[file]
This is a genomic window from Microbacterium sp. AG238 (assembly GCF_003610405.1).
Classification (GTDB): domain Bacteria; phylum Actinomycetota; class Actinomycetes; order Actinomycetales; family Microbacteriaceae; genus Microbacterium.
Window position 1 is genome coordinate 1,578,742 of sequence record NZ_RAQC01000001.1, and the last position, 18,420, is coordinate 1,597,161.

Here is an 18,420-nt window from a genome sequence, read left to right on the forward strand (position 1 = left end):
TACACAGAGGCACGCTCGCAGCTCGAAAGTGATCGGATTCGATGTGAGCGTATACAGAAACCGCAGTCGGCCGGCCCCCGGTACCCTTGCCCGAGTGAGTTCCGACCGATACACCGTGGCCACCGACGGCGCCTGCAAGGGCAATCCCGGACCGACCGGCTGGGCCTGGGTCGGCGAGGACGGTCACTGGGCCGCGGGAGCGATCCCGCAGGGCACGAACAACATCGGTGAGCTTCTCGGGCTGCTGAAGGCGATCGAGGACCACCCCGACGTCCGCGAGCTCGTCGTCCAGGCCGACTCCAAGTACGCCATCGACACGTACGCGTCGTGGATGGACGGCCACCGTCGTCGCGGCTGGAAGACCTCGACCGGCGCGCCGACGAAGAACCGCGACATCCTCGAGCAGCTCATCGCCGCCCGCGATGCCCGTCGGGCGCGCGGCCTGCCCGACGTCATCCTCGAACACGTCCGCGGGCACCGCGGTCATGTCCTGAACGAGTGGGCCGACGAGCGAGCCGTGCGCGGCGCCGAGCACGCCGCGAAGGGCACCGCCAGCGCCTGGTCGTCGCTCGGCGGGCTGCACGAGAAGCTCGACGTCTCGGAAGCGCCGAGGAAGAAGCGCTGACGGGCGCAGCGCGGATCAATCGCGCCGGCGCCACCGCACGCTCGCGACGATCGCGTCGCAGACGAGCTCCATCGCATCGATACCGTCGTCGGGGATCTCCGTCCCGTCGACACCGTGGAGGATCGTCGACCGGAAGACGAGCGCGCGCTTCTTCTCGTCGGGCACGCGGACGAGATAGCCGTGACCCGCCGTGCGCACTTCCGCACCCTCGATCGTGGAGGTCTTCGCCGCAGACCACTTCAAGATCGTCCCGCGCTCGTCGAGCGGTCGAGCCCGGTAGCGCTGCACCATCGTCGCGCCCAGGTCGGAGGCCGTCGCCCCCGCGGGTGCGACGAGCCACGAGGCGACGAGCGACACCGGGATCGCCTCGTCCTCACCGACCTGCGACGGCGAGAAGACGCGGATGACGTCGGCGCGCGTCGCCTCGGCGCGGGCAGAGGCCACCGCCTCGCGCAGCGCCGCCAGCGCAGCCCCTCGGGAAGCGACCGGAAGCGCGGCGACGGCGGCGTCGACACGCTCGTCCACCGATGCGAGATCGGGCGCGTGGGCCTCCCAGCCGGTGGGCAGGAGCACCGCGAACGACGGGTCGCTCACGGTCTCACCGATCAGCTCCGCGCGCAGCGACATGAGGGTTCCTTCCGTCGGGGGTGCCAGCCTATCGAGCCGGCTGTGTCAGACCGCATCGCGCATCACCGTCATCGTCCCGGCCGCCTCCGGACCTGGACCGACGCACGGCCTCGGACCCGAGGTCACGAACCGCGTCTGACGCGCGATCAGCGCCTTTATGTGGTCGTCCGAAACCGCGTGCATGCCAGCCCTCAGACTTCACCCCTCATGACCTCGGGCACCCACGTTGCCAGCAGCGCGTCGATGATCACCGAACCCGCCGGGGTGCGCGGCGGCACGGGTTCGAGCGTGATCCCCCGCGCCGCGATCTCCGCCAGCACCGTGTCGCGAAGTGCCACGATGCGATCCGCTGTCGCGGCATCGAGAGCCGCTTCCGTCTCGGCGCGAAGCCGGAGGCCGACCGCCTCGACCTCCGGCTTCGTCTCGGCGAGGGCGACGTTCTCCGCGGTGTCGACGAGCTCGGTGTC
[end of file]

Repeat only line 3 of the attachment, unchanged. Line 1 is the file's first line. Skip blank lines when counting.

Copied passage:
Window position 1 is genome coordinate 1,578,742 of sequence record NZ_RAQC01000001.1, and the last position, 18,420, is coordinate 1,597,161.